It was typical of the self-effacing Ms. Hunt Lieberson to be drawn
to the secondary role of Myrtle in "The Great Gatsby" for her Met
debut. Her second appearance in a Met production came in 2003 when
she sang the role of Dido in the new staging of Berlioz's epic "Les
Troyens." With this luminous, stylistically informed and emotionally
true portrayal she showed that she could galvanize the Met's stage
in a major role. She was scheduled to return this coming season in a
new production by Mark Morris of Gluck's "Orfeo ed Euridice," singing
Lorraine Hunt was born on March 1, 1954, in San Francisco to musical
parents: Randolph Hunt, a music teacher and a conductor of community
ensembles and operas, and Marcia Hunt, a contralto and a voice teacher.
Her parents survive her, along with two siblings, Stan Hunt Hunt.
Another sister, Alexis, died of cancer six years ago.
Her taskmaster father was single-minded in his desire to develop
her musical gifts, arranging first for her to study the piano
and then the violin, she said in the New Yorker profile. At 12
she switched to viola and began playing in youth orchestras and
singing in the high school choir.
She studied voice and viola at San Jose State University and,
upon graduation, became a freelance player in the Bay Area
noted for her expertise in contemporary music. She played in a
cutting-edge string quartet called "Novaj Kordoj" (Esperanto for
"New Strings"). When a French horn player she was dating got a
job with the Boston Symphony Orchestra, she moved with him to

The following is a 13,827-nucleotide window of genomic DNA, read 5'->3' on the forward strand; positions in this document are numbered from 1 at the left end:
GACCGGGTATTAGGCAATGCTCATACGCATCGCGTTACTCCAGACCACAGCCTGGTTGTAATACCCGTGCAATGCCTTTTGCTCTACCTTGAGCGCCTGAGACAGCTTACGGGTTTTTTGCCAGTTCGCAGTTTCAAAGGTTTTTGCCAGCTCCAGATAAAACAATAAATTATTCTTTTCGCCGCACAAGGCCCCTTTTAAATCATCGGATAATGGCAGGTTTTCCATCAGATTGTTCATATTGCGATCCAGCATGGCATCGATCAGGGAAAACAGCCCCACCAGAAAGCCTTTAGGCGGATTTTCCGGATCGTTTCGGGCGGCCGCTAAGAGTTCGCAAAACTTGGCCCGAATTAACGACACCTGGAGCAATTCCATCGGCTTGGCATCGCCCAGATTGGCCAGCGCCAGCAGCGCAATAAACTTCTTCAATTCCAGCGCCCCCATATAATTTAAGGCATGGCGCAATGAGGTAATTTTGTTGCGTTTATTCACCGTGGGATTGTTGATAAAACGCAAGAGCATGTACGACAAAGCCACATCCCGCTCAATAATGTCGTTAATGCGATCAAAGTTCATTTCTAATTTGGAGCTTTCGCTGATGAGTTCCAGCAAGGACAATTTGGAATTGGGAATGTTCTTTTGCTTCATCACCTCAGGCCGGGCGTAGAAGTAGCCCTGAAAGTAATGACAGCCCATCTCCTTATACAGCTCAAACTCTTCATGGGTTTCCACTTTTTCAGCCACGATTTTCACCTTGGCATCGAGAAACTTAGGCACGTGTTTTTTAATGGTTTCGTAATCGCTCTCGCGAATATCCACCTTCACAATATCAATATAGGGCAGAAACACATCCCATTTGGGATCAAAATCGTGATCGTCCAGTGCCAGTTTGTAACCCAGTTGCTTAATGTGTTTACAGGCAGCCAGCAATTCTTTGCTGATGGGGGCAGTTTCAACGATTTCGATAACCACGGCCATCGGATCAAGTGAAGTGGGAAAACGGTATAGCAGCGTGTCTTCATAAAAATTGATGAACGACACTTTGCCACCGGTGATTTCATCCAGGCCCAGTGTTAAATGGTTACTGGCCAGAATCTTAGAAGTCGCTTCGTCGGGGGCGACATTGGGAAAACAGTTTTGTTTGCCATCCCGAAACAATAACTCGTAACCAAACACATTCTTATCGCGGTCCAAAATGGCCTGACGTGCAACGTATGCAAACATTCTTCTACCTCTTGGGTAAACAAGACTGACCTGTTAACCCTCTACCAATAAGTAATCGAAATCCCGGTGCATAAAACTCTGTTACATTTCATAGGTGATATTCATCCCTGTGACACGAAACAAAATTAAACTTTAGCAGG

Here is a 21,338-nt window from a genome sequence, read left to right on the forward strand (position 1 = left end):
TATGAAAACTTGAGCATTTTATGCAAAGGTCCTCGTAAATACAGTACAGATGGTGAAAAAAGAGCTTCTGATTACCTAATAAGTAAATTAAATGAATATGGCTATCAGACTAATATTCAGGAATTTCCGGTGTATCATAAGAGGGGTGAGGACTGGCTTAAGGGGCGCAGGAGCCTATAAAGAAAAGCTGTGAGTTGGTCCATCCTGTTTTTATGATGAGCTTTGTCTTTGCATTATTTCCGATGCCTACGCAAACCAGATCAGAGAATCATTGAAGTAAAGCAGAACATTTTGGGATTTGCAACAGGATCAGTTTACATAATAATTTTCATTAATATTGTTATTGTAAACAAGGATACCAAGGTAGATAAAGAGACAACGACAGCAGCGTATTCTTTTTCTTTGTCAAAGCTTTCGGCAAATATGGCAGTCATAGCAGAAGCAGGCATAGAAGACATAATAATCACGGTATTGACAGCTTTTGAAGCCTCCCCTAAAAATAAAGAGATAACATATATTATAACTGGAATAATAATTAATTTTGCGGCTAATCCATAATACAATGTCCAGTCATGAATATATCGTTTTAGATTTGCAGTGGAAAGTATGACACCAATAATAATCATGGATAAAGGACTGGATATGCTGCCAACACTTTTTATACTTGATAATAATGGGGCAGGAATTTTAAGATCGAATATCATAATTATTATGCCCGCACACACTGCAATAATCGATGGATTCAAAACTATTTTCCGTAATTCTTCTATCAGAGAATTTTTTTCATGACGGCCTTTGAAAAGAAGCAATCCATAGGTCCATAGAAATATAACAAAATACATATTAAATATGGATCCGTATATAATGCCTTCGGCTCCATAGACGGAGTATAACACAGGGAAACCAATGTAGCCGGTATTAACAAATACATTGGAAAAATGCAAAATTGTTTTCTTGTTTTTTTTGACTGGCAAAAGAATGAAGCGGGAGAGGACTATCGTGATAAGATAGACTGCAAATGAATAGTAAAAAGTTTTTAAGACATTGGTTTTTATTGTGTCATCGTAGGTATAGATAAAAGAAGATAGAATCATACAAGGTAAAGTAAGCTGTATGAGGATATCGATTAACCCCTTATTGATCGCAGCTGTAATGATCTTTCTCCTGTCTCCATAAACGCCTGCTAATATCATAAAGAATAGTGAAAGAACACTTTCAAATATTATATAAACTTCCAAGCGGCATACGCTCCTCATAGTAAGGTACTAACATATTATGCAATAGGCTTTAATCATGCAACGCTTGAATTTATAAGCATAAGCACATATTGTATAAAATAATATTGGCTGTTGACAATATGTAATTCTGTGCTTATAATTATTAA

Boston, soon becoming a valued freelance musician. She was
particularly drawn to the music program at Emmanuel Church in
the Back Bay section of Boston, where Mr. Smith conducted the
orchestra and choir. But during these years she also studied
voice at Boston Conservatory.
Her breakthrough as a singer came with the Pepsico Summerfare
festival in Purchase, N.Y., in 1985 when she was cast by Mr.
Sellars in his production of Handel's "Giulio Cesare." Her role
was Sesto, the avenging son of Pompey, though in this production,
zapped to the present day Middle East, Sesto was a terrorist
armed with an Uzi. While Mr. Sellars's work was predictably
controversial, Ms. Hunt Lieberson emerged as an exciting vocal
For the next decade her career thrived as she collaborated with
the early-music conductor Nicholas McGegan and the Philharmonia
Baroque Orchestra on a series of Harmonia Mundi recordings of
Handel operas and oratorios ("Susanna," "Theodora," "Ariodante");
took part in Mr. Sellars's updated production of Mozart's "Don
Giovanni" and, later, his triumphant staging of "Theodora" at
Glyndebourne; and worked with William Christie and other major
She met Mr. Lieberson in 1997 when he selected her to sing in
the premiere of his opera "Ashoka's Dream" at the Santa Fe Opera.
The story tells of an Indian emperor in the third century B.C.
who renounces violence after converting to Buddhism and inspires
trust and generosity among his people. Ms. Hunt Lieberson sang
Triraksha, Ashoka's consort.
She and Mr. Lieberson, a practicing Buddhist since his
graduate-student days at Columbia, were immediately drawn to
each other. At the time he was married with three daughters.
After an understandably upsetting divorce for Mr. Lieberson, he
and Ms. Hunt Lieberson were married in 1999. Their closeness was
apparent to anyone who observed them onstage at Symphony Hall
in Boston in November during the ovations for "Neruda Songs,"
Mr. Lieberson's setting of five Spanish sonnets by Pablo Neruda,
each a reflection of a different aspect of love.
The performance, with the Boston Symphony Orchestra conducted
by James Levine, was repeated a few days later at Carnegie Hall.
Every phrase of this emotionally unguarded, intricate and haunting
work seemed fashioned by the composer for his wife's distinctive
voice. It would be her last New York performance.
Joan Boorstein <[log in to unmask]>